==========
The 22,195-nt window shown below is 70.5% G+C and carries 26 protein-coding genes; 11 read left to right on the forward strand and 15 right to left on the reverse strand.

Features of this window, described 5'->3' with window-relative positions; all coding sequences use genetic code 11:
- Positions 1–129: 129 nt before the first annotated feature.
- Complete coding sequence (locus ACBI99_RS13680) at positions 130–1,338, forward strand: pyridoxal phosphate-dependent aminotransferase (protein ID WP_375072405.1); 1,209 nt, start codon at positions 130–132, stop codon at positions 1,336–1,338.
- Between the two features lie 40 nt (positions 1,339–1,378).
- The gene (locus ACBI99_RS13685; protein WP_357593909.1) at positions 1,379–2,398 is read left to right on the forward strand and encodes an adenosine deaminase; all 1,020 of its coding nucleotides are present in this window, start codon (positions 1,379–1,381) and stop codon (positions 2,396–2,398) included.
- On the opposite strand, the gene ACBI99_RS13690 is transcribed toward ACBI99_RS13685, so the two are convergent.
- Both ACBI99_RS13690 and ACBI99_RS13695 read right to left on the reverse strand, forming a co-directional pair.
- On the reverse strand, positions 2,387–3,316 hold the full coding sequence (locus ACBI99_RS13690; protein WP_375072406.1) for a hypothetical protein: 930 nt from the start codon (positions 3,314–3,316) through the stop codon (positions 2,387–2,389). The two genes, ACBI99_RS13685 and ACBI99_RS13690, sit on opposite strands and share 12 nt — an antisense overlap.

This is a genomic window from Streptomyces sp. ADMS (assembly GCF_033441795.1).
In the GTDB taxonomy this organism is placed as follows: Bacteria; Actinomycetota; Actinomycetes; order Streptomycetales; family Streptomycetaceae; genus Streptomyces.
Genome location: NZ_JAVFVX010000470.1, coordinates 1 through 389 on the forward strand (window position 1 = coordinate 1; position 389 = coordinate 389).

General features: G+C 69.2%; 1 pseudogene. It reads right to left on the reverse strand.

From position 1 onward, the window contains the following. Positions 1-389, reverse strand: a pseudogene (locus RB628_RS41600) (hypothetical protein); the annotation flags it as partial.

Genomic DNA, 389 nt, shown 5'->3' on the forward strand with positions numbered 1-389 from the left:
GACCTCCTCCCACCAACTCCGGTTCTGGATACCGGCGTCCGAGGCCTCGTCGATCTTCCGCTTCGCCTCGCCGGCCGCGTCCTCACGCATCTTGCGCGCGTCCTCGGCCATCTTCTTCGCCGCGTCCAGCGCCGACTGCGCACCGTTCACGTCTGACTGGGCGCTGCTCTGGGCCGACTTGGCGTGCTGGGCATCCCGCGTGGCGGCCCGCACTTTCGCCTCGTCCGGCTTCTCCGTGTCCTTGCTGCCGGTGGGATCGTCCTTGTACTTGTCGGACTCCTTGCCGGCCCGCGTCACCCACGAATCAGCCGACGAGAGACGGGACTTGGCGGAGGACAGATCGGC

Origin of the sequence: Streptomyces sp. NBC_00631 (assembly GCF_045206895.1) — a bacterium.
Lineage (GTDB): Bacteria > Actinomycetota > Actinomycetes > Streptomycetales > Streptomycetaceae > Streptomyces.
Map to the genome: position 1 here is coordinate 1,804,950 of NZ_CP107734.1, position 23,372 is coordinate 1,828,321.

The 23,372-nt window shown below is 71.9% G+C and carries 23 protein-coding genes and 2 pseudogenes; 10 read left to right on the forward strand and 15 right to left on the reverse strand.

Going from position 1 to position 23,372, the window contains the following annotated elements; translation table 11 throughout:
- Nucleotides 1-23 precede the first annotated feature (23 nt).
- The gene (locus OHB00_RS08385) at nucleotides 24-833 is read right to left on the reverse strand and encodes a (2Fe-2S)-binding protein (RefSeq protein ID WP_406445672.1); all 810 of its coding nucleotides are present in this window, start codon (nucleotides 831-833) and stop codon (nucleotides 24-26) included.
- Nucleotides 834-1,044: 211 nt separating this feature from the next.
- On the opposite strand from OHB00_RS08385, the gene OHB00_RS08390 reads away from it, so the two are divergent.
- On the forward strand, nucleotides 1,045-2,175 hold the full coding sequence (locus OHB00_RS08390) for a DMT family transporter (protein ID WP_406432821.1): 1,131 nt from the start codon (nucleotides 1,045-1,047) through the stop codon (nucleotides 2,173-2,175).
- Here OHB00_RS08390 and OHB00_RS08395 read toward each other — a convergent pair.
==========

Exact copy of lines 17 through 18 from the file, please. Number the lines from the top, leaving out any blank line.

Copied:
Origin of the sequence: Streptomyces sp. NBC_00631 (assembly GCF_045206895.1) — a bacterium.
Lineage (GTDB): Bacteria > Actinomycetota > Actinomycetes > Streptomycetales > Streptomycetaceae > Streptomyces.